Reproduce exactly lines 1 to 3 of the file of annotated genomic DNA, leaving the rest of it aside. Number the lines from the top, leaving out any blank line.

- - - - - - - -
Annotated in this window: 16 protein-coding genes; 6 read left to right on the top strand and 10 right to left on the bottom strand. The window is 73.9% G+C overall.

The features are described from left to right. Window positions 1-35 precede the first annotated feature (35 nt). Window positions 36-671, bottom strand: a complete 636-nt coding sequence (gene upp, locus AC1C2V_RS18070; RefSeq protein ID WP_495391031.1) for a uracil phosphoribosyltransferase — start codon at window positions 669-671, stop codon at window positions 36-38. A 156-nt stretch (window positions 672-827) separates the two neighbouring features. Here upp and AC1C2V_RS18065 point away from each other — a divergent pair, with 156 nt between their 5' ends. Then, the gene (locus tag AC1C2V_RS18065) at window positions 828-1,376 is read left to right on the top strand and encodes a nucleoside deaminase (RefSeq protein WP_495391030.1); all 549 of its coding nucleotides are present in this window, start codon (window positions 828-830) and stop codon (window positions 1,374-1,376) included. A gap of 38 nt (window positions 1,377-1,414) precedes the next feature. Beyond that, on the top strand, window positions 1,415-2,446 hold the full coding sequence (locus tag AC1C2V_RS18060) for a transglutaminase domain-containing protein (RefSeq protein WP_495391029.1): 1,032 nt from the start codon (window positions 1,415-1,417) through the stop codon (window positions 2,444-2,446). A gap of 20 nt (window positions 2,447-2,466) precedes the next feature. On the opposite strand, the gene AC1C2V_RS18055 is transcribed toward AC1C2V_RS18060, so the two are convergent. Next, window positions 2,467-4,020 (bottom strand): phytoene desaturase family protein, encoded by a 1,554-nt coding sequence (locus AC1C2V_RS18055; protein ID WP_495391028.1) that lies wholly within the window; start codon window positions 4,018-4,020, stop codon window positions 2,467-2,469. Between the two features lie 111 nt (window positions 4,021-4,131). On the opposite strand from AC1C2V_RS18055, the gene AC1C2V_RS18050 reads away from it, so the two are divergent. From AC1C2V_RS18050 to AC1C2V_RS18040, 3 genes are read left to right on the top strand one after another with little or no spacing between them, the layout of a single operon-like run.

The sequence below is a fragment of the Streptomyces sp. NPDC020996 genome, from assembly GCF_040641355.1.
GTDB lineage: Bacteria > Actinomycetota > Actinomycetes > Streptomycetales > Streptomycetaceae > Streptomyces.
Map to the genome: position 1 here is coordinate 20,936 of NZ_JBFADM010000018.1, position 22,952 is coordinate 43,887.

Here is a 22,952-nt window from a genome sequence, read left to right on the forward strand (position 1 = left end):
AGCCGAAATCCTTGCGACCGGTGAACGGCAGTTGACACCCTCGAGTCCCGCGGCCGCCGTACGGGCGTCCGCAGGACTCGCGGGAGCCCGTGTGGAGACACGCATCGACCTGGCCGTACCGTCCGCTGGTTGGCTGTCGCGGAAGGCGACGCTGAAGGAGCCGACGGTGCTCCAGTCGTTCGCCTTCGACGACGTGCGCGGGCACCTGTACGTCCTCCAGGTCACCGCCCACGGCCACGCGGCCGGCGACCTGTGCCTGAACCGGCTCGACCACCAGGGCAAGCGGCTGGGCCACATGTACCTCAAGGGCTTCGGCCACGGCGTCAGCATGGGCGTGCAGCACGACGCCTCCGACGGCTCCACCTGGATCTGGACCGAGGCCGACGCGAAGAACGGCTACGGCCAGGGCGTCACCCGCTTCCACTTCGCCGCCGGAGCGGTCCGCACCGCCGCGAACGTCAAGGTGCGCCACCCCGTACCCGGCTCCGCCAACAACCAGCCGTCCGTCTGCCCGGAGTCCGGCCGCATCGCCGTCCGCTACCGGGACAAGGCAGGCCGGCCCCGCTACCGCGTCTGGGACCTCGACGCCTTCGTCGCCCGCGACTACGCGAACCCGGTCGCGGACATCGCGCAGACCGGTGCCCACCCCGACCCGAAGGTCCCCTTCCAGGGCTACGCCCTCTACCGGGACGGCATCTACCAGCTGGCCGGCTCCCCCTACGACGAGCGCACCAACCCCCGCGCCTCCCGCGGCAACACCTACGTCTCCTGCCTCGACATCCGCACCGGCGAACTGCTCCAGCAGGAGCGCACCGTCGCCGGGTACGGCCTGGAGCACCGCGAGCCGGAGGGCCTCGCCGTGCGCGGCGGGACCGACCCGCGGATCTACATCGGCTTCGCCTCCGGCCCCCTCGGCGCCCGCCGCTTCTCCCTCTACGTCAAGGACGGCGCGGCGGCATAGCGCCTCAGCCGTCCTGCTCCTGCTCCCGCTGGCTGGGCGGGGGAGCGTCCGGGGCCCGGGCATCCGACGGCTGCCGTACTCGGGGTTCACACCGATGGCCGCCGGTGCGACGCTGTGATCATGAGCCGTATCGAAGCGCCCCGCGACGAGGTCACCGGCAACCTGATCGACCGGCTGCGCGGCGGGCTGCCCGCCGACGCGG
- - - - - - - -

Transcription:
Annotated in this window: 16 protein-coding genes; 6 read left to right on the top strand and 10 right to left on the bottom strand. The window is 73.9% G+C overall.

The features are described from left to right. Window positions 1-35 precede the first annotated feature (35 nt). Window positions 36-671, bottom strand: a complete 636-nt coding sequence (gene upp, locus AC1C2V_RS18070; RefSeq protein ID WP_495391031.1) for a uracil phosphoribosyltransferase — start codon at window positions 669-671, stop codon at window positions 36-38. A 156-nt stretch (window positions 672-827) separates the two neighbouring features. Here upp and AC1C2V_RS18065 point away from each other — a divergent pair, with 156 nt between their 5' ends. Then, the gene (locus tag AC1C2V_RS18065) at window positions 828-1,376 is read left to right on the top strand and encodes a nucleoside deaminase (RefSeq protein WP_495391030.1); all 549 of its coding nucleotides are present in this window, start codon (window positions 828-830) and stop codon (window positions 1,374-1,376) included. A gap of 38 nt (window positions 1,377-1,414) precedes the next feature. Beyond that, on the top strand, window positions 1,415-2,446 hold the full coding sequence (locus tag AC1C2V_RS18060) for a transglutaminase domain-containing protein (RefSeq protein WP_495391029.1): 1,032 nt from the start codon (window positions 1,415-1,417) through the stop codon (window positions 2,444-2,446). A gap of 20 nt (window positions 2,447-2,466) precedes the next feature. On the opposite strand, the gene AC1C2V_RS18055 is transcribed toward AC1C2V_RS18060, so the two are convergent. Next, window positions 2,467-4,020 (bottom strand): phytoene desaturase family protein, encoded by a 1,554-nt coding sequence (locus AC1C2V_RS18055; protein ID WP_495391028.1) that lies wholly within the window; start codon window positions 4,018-4,020, stop codon window positions 2,467-2,469. Between the two features lie 111 nt (window positions 4,021-4,131). On the opposite strand from AC1C2V_RS18055, the gene AC1C2V_RS18050 reads away from it, so the two are divergent. From AC1C2V_RS18050 to AC1C2V_RS18040, 3 genes are read left to right on the top strand one after another with little or no spacing between them, the layout of a single operon-like run.

The sequence below is a fragment of the Streptomyces sp. NPDC020996 genome, from assembly GCF_040641355.1.